In an attempt to split relations in the CPP, “political opportunists” are behind rumors that Phnom Penh Governor Chea Sophara will be removed from his position, Prime Minister Hun Sen announced in a public statement read on TVK Monday night.
The rumor of Chea Sophara’s dismissal and the statement from the prime minister are understood within government circles to be part of an ongoing feud between the city governor and opponents within the CPP.
Hun Sen quashed what were high-level rumors within the ruling CPP that he was about to fire Chea Sophara because the municipality had erected portraits in the city of King Norodom Sihanouk without the government’s approval.
The prime minister said Chea Sophara, a CPP Standing Committee member, did not erect the portraits without his permission.
“I would like to deny this information and please [inform] all provinces and towns to continue to organize and carry out the government’s [plan],” Hun Sen said.
Hun Sen said the portraits were ordered by the government as part of a plan to celebrate the King’s 80th birthday and his 60 years as reigning monarch.
Chea Sophara said Tuesday he was not disturbed by the rumors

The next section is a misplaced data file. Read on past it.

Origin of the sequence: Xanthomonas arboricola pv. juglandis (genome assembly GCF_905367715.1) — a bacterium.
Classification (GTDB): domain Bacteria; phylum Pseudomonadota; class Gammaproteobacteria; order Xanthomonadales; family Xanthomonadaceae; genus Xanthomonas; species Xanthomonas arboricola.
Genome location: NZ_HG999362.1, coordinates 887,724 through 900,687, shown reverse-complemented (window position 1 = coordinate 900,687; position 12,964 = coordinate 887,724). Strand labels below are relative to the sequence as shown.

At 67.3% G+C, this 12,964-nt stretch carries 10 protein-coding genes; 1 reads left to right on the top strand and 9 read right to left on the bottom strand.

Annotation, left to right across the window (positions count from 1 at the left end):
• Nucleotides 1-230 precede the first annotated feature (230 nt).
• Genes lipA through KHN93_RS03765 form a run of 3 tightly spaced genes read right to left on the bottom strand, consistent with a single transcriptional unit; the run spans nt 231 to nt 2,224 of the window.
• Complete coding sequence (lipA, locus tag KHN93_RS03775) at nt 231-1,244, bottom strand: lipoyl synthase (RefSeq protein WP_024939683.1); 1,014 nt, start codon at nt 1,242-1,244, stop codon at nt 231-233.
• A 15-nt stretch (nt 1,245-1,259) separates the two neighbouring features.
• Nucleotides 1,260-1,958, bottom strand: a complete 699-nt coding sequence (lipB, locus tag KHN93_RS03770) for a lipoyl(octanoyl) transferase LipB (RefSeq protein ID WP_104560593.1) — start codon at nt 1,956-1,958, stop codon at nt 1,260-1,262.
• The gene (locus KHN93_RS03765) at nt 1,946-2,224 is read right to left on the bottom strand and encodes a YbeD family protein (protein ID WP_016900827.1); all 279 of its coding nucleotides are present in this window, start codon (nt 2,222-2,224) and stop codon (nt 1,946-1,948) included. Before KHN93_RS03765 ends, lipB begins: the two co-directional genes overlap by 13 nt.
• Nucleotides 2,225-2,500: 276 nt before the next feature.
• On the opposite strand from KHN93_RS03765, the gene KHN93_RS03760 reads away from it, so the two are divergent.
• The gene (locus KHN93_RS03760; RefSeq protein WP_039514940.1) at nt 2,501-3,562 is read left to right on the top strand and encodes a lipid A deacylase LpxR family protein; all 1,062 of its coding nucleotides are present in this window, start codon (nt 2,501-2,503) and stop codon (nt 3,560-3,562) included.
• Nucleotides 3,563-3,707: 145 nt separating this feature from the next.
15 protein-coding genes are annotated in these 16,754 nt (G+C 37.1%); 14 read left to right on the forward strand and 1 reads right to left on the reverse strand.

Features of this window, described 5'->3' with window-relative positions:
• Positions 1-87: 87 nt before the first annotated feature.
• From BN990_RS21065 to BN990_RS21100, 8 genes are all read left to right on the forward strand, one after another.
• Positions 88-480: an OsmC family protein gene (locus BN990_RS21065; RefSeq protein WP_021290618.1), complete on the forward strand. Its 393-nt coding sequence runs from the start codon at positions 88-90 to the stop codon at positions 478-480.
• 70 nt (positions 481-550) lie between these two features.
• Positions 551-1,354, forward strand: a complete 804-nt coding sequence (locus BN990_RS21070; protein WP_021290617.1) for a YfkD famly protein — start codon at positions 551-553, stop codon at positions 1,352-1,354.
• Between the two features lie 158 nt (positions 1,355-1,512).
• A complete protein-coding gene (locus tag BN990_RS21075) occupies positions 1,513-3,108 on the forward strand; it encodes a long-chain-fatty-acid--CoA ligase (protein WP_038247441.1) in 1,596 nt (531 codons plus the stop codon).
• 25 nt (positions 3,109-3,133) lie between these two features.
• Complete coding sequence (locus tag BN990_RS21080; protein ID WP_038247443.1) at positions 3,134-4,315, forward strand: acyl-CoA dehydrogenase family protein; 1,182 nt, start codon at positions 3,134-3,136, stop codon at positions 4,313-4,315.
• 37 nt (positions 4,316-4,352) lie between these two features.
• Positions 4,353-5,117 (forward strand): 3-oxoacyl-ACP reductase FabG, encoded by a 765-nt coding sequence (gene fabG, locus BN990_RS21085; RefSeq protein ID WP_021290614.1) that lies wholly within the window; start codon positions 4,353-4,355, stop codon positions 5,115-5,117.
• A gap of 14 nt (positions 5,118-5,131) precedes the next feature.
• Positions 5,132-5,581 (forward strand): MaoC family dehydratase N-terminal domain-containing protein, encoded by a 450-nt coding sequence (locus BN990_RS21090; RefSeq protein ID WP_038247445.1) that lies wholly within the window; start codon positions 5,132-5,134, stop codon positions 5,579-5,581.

“We have much work to do to build up our country,” he said. “Why do they not do this work, but [instead] make up rumors,” he said.
The rumors follow the recent surprise removal of Municipal Military Police Chief Chhin Chanpor—a close ally of Chea Sophara—while the governor led a municipal delegation to the US state of Hawaii. When he returned, Chea Sophara made no comment about Chhin Chanpor’s removal.
Interior Ministry sources say the removal was orchestrated to wrest control of the city’s military police force from the governor.
The military police have been instrumental in a number of high- profile crackdowns on crime, including the shutting down in 1999 of a sophisticated syndicate that smuggled thousands of illegal Chinese immigrants through Cambodia to third countries.
Senior government sources said at the time that a senior police official and a Cambodian diplomat were involved in the human-smuggling syndicate.
Claims of political infighting also were made last year after the removal of Deputy Municipal Police Chief Lek Vannak, a Chea Sophara supporter. Lek Vannak was given a position in the Interior Ministry.
(Additional reporting Kevin Doyle)